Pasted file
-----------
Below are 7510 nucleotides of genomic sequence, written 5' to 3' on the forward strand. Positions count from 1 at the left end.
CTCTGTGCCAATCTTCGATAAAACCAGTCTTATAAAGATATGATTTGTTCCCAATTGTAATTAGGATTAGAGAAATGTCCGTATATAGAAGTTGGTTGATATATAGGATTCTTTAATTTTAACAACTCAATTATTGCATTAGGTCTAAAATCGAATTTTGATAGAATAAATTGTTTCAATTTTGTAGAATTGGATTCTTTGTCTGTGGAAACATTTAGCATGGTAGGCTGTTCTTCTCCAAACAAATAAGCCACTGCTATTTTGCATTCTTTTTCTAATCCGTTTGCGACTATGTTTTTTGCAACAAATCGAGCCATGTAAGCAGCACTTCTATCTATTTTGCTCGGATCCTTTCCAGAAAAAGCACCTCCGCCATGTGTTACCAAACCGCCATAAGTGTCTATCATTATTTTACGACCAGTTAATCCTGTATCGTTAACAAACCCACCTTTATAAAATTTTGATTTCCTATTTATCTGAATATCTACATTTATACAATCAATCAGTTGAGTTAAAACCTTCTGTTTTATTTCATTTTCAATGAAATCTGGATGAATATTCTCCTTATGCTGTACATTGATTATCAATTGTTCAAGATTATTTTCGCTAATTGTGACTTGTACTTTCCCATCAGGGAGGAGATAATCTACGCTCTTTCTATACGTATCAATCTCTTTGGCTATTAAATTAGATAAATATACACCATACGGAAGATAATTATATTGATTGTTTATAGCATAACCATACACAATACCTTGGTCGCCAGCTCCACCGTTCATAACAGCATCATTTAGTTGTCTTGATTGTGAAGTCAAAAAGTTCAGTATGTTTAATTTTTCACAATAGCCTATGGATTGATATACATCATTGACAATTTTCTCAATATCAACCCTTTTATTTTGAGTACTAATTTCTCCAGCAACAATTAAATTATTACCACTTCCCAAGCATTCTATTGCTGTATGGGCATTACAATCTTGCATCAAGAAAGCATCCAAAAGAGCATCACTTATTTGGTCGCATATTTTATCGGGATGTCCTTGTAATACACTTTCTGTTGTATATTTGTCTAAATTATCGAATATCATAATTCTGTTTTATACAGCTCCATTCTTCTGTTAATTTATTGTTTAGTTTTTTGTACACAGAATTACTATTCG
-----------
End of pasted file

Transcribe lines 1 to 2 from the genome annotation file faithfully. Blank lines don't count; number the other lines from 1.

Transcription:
Below are 7510 nucleotides of genomic sequence, written 5' to 3' on the forward strand. Positions count from 1 at the left end.
CTCTGTGCCAATCTTCGATAAAACCAGTCTTATAAAGATATGATTTGTTCCCAATTGTAATTAGGATTAGAGAAATGTCCGTATATAGAAGTTGGTTGATATATAGGATTCTTTAATTTTAACAACTCAATTATTGCATTAGGTCTAAAATCGAATTTTGATAGAATAAATTGTTTCAATTTTGTAGAATTGGATTCTTTGTCTGTGGAAACATTTAGCATGGTAGGCTGTTCTTCTCCAAACAAATAAGCCACTGCTATTTTGCATTCTTTTTCTAATCCGTTTGCGACTATGTTTTTTGCAACAAATCGAGCCATGTAAGCAGCACTTCTATCTATTTTGCTCGGATCCTTTCCAGAAAAAGCACCTCCGCCATGTGTTACCAAACCGCCATAAGTGTCTATCATTATTTTACGACCAGTTAATCCTGTATCGTTAACAAACCCACCTTTATAAAATTTTGATTTCCTATTTATCTGAATATCTACATTTATACAATCAATCAGTTGAGTTAAAACCTTCTGTTTTATTTCATTTTCAATGAAATCTGGATGAATATTCTCCTTATGCTGTACATTGATTATCAATTGTTCAAGATTATTTTCGCTAATTGTGACTTGTACTTTCCCATCAGGGAGGAGATAATCTACGCTCTTTCTATACGTATCAATCTCTTTGGCTATTAAATTAGATAAATATACACCATACGGAAGATAATTATATTGATTGTTTATAGCATAACCATACACAATACCTTGGTCGCCAGCTCCACCGTTCATAACAGCATCATTTAGTTGTCTTGATTGTGAAGTCAAAAAGTTCAGTATGTTTAATTTTTCACAATAGCCTATGGATTGATATACATCATTGACAATTTTCTCAATATCAACCCTTTTATTTTGAGTACTAATTTCTCCAGCAACAATTAAATTATTACCACTTCCCAAGCATTCTATTGCTGTATGGGCATTACAATCTTGCATCAAGAAAGCATCCAAAAGAGCATCACTTATTTGGTCGCATATTTTATCGGGATGTCCTTGTAATACACTTTCTGTTGTATATTTGTCTAAATTATCGAATATCATAATTCTGTTTTATACAGCTCCATTCTTCTGTTAATTTATTGTTTAGTTTTTTGTACACAGAATTACTATTCG